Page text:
The worst Covid scorching spot in North America now could be Manitoba, Canada.

The coronavirus is now spreading faster in Manitoba than any other province or state in Canada, the United States, or Mexico. Indigenous and colored people are disproportionately affected.

Figures released on Wednesday show that the Prairie Province of central Canada has reported an average of 35 new cases per 100,000 per day over the past two weeks. Canada as a whole averages 10 per day per 100,000; the United States 7 per 100,000; and Mexico 2 per 100,000. The next higher states or provinces are Alberta with 16 and Colorado with 15.

Dr. Marcia Anderson, the leader of the Manitoba First Nation Pandemic Response Coordination Team for Public Health, told reporters Wednesday that from the beginning of the month through May 19, 61 percent of the cases in Manitoba were indigenous and other non-white people, despite being 37 Make up percent of the province’s population.

People of Southeast Asian descent are most disproportionately affected at 146 per 1,000 people, 13 times the rate among whites.

The surge in Covid-19 cases has overwhelmed intensive care units at Manitoba hospitals, forcing some patients to be evacuated by air to other provinces. Eighteen patients were flown to neighboring Ontario, including some to Ottawa, about 1,000 miles away. Saskatchewan, the province to the west, was due to receive an evacuated patient from Manitoba on Wednesday.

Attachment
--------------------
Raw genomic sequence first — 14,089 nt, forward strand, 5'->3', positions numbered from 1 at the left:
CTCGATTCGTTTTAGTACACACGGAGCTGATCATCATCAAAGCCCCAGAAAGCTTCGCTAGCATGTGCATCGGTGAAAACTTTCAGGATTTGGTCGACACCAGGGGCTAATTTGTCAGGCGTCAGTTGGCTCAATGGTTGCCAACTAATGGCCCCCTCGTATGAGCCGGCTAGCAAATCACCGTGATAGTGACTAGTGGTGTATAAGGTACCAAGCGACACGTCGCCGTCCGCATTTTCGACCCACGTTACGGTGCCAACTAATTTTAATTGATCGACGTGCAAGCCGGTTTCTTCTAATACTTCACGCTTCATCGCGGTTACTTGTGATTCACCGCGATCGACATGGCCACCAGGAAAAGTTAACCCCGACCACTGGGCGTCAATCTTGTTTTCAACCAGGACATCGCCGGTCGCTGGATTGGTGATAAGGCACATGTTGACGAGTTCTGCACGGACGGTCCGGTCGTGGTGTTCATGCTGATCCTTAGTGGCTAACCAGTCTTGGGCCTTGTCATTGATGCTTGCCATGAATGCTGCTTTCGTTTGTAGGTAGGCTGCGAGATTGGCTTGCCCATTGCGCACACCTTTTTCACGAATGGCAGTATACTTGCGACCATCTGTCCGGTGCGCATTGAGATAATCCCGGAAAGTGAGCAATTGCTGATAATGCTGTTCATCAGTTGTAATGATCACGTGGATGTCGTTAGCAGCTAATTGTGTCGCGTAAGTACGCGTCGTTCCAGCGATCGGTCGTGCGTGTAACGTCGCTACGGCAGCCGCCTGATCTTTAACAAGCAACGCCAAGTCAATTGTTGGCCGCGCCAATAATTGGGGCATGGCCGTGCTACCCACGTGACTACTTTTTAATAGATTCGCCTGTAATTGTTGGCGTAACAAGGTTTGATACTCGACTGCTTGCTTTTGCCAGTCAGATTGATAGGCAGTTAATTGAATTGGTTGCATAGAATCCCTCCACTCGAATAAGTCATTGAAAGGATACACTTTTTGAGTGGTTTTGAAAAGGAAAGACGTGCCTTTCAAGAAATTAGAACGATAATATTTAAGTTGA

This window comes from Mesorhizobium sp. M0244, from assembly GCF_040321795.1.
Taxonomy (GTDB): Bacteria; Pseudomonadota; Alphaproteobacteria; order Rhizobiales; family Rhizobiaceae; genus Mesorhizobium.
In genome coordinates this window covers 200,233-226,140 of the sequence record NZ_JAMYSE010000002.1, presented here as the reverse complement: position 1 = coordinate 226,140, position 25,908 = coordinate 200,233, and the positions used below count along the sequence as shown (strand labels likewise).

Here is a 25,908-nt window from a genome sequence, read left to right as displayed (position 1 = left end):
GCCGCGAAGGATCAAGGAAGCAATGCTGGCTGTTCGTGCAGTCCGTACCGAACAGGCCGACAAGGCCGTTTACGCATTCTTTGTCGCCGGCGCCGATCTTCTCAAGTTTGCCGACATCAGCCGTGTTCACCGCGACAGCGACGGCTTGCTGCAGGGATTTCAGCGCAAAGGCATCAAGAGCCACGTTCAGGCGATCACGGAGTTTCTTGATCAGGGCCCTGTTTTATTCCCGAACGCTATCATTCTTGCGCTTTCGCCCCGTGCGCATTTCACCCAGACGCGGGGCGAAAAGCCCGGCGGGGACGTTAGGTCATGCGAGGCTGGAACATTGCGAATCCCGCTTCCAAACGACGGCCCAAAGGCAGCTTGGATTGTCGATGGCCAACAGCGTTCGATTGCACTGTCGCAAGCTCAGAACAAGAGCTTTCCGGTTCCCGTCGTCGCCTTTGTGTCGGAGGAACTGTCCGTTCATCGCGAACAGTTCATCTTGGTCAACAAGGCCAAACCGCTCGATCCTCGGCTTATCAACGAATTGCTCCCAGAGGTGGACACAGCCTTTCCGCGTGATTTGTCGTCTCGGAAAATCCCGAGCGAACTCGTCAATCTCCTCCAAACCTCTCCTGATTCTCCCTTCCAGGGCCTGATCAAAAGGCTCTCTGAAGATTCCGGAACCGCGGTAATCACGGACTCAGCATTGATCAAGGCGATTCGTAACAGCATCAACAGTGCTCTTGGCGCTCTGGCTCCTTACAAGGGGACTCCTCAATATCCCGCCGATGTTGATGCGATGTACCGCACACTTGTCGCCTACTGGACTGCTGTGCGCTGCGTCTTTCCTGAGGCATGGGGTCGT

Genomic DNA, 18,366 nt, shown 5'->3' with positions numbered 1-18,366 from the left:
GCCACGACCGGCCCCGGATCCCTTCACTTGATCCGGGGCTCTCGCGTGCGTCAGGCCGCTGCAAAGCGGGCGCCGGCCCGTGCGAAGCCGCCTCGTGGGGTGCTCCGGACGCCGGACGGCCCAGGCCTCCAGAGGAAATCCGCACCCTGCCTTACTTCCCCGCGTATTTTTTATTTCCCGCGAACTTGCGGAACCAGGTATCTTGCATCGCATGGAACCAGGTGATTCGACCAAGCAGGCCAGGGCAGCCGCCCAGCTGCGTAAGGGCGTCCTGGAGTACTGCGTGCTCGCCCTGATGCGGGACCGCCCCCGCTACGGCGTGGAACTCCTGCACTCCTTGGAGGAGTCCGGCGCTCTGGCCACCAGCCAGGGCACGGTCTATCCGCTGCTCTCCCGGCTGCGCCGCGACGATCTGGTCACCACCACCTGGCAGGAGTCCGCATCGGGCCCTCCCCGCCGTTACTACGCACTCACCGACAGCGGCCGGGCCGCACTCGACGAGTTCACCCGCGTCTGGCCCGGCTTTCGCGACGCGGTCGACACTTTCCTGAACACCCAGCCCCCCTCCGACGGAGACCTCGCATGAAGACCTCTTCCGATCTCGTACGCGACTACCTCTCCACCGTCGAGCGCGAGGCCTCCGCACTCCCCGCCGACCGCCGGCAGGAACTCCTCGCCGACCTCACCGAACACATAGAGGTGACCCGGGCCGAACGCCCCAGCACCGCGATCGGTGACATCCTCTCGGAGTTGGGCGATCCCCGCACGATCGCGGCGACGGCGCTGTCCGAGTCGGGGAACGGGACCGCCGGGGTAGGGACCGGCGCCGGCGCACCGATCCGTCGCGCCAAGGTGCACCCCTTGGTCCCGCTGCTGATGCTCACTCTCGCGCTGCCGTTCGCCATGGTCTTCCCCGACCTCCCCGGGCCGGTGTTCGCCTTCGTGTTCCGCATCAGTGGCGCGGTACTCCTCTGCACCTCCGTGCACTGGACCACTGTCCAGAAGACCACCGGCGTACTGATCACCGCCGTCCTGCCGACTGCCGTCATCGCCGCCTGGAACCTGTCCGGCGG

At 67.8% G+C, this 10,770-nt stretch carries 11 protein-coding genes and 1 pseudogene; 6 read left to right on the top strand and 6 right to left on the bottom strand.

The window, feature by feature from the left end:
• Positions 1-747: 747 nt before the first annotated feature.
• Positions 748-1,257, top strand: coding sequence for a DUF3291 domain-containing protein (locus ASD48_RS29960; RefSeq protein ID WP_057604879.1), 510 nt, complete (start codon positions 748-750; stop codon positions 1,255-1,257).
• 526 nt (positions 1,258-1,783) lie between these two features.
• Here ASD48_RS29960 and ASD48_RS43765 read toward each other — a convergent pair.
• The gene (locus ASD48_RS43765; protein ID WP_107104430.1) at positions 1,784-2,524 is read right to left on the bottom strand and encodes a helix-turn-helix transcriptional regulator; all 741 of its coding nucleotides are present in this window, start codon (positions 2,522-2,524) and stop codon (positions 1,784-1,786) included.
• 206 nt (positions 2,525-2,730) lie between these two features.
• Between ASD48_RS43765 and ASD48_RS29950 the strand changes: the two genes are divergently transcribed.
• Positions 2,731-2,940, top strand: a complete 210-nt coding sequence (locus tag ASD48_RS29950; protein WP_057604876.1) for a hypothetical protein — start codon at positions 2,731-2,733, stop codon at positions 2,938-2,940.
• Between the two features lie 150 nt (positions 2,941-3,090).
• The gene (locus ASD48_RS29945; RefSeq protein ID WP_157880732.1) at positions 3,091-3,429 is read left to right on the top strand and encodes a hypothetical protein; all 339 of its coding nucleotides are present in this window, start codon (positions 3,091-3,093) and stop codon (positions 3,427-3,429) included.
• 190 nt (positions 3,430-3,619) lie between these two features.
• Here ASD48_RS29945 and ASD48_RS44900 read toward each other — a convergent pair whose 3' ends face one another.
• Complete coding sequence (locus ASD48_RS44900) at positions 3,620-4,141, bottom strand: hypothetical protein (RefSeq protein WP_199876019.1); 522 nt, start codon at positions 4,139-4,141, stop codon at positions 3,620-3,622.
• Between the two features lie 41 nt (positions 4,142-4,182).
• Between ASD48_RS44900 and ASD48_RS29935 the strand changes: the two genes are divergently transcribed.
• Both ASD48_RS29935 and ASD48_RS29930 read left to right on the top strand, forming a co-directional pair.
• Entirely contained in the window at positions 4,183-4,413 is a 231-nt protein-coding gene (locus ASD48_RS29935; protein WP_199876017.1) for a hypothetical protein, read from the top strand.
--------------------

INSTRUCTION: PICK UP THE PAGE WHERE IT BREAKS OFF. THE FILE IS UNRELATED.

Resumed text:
On Tuesday, a group of doctors urged the province to follow the example of Ontario and others by introducing a stay-at-home order and closing non-essential businesses. These steps have allowed other provinces to contain their recent waves of infections.

Shops in Manitoba were limited to 10 percent of capacity, and gyms and hair salons have been closed for several weeks. On Tuesday, Provincial Prime Minister Brian Pallister extended the restrictions on outdoor gatherings held last weekend. They now last until the end of this week.

Mr Pallister suggested Tuesday that the worsening situation in the province was not caused by too few restrictions, but rather by people not complying with the restrictions already in place.

“I no longer have much sympathy for people who knowingly and willingly violate public health rules,” he said.